B.C.’s newly appointed envoy to the softwood lumber wars lost no time Thursday setting out what the long-running dispute with the United States is — and is not — all about.
“It has never been an issue driven out of the president’s office, “ David Emerson told reporters after a morning briefing with the B.C. Liberal cabinet in Victoria. “It’s never really been about the validity of B.C.’s timber pricing system or timber management system.”
Rather, “it has always been an issue driven by the U.S. lumber coalition … a protectionist group that has accumulated tremendous power over the years, particularly in Congress, using devices that are illegal under NAFTA, illegal in the United States, to basically shake down Canadian industry and try to get Canadian governments to give them a more profitable business and to increase the price of timber holdings in the U.S.”
A shakedown. Thank you for that executive summary, Mr. Envoy.
Emerson, a former deputy minister of finance and forest executive here in B.C. and the trade minister who signed off for Canada on the last agreement to manage the lumber trade, knows whereof he speaks.
But he says Canada should not assume that it would be a simple matter to “re-darn the old socks and we’ll be fine,” because a lot has changed since that last deal was done in 2006.
“We really have to make a whole new assessment of the political landscape in the U.S., of the ownership landscape in terms of who’s in the lumber coalition and what are some of the regional sensitivities, and so on.”
The envoy declined to be drawn into a discussion of strategies: “I don’t think we want to be talking about it through the media if you don’t mind.”
He did offer his theory for why the country got nowhere trying to renew the previous agreement with the administration of President Barack Obama.
“The reason, frankly, I think, that the U.S. protectionist lobby didn’t want to renew the previous softwood lumber agreement was we actually had in that agreement an expedited dispute settlement process that got us through disputes in a very timely way.”
Premier Christy Clark expanded on the lack of progress with the Obama administration to reporters, saying U.S. priorities on the trade file were focused on the Trans Pacific Partnership.
“We worked hard in trying to negotiate an agreement with the Obama administration, but frankly, they just weren’t interested,” said Clark. “We were going to the table making offers, but how often do you make offers against yourself when there isn’t a genuine counter-offer from the other people at the table?”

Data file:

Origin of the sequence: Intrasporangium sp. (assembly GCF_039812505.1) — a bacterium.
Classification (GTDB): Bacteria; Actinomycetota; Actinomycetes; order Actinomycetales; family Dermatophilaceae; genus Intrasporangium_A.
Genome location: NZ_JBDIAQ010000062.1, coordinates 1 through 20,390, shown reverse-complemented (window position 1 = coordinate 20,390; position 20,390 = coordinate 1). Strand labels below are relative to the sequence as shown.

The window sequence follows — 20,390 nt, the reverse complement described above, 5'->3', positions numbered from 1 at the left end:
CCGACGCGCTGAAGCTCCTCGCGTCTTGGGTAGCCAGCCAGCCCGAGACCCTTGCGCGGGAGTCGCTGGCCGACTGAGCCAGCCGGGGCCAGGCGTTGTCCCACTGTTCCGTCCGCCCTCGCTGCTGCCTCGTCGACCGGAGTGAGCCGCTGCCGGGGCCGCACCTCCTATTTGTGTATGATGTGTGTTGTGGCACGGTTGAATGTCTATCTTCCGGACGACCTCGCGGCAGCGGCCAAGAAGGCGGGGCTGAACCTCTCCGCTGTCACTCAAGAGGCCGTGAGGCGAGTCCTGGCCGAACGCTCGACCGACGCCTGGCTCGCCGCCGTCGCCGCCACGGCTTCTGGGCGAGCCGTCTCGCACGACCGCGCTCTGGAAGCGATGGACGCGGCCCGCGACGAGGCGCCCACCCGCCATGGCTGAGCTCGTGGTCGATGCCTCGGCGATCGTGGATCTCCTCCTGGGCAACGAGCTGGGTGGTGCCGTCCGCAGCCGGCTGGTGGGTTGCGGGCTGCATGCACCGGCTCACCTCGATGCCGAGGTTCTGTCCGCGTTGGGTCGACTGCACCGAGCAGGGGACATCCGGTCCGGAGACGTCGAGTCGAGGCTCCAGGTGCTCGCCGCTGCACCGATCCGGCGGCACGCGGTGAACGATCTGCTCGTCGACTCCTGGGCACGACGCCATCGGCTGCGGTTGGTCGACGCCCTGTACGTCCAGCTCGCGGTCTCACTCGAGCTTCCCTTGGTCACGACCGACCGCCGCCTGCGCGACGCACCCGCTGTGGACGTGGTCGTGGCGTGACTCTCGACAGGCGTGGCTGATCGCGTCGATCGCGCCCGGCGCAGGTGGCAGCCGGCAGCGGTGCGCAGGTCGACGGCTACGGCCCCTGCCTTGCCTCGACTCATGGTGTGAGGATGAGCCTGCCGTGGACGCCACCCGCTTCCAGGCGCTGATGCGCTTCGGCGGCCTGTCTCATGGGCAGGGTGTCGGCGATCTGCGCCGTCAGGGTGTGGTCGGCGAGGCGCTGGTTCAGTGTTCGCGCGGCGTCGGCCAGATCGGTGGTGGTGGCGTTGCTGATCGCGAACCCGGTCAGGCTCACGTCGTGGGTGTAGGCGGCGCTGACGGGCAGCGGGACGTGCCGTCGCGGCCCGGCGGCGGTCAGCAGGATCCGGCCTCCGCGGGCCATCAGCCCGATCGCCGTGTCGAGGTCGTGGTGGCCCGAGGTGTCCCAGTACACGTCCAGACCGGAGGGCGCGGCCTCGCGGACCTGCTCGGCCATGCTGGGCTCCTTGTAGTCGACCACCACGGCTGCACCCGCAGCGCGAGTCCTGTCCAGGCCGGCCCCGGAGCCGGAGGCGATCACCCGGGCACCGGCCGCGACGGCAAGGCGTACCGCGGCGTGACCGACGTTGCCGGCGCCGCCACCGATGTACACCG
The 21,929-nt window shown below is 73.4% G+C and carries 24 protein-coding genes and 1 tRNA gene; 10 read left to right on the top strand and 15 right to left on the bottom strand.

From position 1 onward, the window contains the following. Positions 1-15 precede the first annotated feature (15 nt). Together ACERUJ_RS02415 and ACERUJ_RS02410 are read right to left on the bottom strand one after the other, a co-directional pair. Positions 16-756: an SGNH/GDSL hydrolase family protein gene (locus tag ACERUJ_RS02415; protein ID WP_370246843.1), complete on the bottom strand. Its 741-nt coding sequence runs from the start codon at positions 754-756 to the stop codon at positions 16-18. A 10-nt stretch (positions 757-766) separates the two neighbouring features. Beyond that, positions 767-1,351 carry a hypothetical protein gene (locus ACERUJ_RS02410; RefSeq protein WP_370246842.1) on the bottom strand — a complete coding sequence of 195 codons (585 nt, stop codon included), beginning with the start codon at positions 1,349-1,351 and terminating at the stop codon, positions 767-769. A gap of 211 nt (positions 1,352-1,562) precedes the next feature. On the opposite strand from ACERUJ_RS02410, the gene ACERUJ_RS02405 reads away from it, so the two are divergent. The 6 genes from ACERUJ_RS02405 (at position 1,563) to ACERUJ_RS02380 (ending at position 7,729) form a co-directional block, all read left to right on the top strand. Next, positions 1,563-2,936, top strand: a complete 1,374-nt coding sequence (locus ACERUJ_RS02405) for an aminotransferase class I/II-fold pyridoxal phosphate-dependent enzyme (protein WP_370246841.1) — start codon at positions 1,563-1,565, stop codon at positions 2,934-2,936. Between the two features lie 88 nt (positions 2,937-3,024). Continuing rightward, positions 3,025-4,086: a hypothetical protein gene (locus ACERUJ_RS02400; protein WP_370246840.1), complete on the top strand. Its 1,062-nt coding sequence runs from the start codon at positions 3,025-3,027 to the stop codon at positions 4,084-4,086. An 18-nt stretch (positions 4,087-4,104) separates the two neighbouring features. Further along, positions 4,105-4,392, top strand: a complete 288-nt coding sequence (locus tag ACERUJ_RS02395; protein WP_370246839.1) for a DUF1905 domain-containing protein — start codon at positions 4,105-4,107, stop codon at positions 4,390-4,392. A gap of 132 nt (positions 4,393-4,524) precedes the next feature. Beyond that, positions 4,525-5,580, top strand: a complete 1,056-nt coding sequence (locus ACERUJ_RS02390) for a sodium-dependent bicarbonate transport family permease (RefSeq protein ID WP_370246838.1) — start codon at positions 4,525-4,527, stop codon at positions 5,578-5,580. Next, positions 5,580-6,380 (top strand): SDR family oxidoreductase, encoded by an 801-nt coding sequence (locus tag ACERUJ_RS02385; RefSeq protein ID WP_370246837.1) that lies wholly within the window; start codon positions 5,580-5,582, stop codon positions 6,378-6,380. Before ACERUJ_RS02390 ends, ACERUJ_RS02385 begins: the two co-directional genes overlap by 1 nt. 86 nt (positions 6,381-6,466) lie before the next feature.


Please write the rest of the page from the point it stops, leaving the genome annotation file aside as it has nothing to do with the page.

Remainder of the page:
Hence her indirect reply to the Opposition NDP’s complaint that Emerson or someone like him should have been appointed a year ago: It wouldn’t have made any difference.
On the theory that the closing of one door can open another, Clark tried to look on the bright side of the change of administration south of the border. “It could signal we have an opportunity to have a change in attitude about how important getting a softwood lumber agreement is for both sides.”
She rightly paid tribute to Prime Minister Justin Trudeau for his handling of this week’s first meeting with President Donald Trump: “He really got it off on the right foot.”
Thursday’s briefing for the provincial cabinet was also attended by David MacNaughton, Canadian ambassador to the U.S.
The ambassador talked to reporters as well and emphasized his reasons for being here: “To make sure that B.C. is very much part of developing the overall strategy” for dealing with the U.S.
He noted the progress made in staff exchanges leading up to the recent meeting between Canada’s Minister of Foreign Affairs Chrystia Freeland and U.S. Secretary of state Rex Tillerson, both newcomers to their postings.
“We brought up the softwood lumber issue consistently,” said the ambassador. “They see it as being a small, regional issue. The most important thing that we did was to impress on them how important it was to Canada; that this isn’t simply a small, regional issue from our perspective; it’s a national issue that affects hundreds of communities right across the country; and I think they got the message.”
While agreeing with Emerson that there is tough slogging ahead, he insisted that the senior cabinet members in the new U.S. administration are “very positive about Canada” and “I’m pretty optimistic about what’s going to happen.”
Still, when a reporter asked about the apparent chaos at the staffing level in the Trump administration, he didn’t argue: “You could say that. … It isn’t a well-oiled machine quite yet.”
As I listened to the softwood press conference on a telephone hookup, my attention was diverted by the live television broadcast of the press conference with President Donald Trump.
So on one hand, the measured, sensible, constructive comments of the ambassador, the envoy and the premier. And on the other what was aptly described in the Washington Post report as “a sprawling, stream-of-consciousness” event that was “at times rambling and combative,” at others fuelled by “the sorts of red meat talking points that helped propel him to victory.”
It had me thinking that for all the good sense our representatives bring to this exercise, they (and we) may be in for the wild ride of a lifetime.